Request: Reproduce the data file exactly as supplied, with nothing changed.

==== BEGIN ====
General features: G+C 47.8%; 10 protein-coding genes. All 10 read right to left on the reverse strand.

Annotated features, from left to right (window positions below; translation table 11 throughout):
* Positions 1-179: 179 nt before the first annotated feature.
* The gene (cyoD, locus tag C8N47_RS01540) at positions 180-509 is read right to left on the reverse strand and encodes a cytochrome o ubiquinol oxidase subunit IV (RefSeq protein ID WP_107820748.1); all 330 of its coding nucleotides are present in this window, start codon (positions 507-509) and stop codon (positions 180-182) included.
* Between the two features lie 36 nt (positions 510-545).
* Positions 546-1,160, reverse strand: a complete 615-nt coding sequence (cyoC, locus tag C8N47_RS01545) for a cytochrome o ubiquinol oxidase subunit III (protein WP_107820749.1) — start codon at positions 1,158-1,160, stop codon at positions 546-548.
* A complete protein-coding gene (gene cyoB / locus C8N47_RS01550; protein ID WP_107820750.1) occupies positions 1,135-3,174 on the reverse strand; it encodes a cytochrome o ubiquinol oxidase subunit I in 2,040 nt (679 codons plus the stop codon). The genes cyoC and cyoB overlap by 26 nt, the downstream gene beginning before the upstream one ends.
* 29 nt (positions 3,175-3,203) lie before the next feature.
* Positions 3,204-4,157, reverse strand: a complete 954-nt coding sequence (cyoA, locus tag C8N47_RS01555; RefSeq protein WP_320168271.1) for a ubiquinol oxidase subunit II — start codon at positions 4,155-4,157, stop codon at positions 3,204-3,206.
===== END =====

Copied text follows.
General features: G+C 47.8%; 10 protein-coding genes. All 10 read right to left on the reverse strand.

Annotated features, from left to right (window positions below; translation table 11 throughout):
* Positions 1-179: 179 nt before the first annotated feature.
* The gene (cyoD, locus tag C8N47_RS01540) at positions 180-509 is read right to left on the reverse strand and encodes a cytochrome o ubiquinol oxidase subunit IV (RefSeq protein ID WP_107820748.1); all 330 of its coding nucleotides are present in this window, start codon (positions 507-509) and stop codon (positions 180-182) included.
* Between the two features lie 36 nt (positions 510-545).
* Positions 546-1,160, reverse strand: a complete 615-nt coding sequence (cyoC, locus tag C8N47_RS01545) for a cytochrome o ubiquinol oxidase subunit III (protein WP_107820749.1) — start codon at positions 1,158-1,160, stop codon at positions 546-548.
* A complete protein-coding gene (gene cyoB / locus C8N47_RS01550; protein ID WP_107820750.1) occupies positions 1,135-3,174 on the reverse strand; it encodes a cytochrome o ubiquinol oxidase subunit I in 2,040 nt (679 codons plus the stop codon). The genes cyoC and cyoB overlap by 26 nt, the downstream gene beginning before the upstream one ends.
* 29 nt (positions 3,175-3,203) lie before the next feature.
* Positions 3,204-4,157, reverse strand: a complete 954-nt coding sequence (cyoA, locus tag C8N47_RS01555; RefSeq protein WP_320168271.1) for a ubiquinol oxidase subunit II — start codon at positions 4,155-4,157, stop codon at positions 3,204-3,206.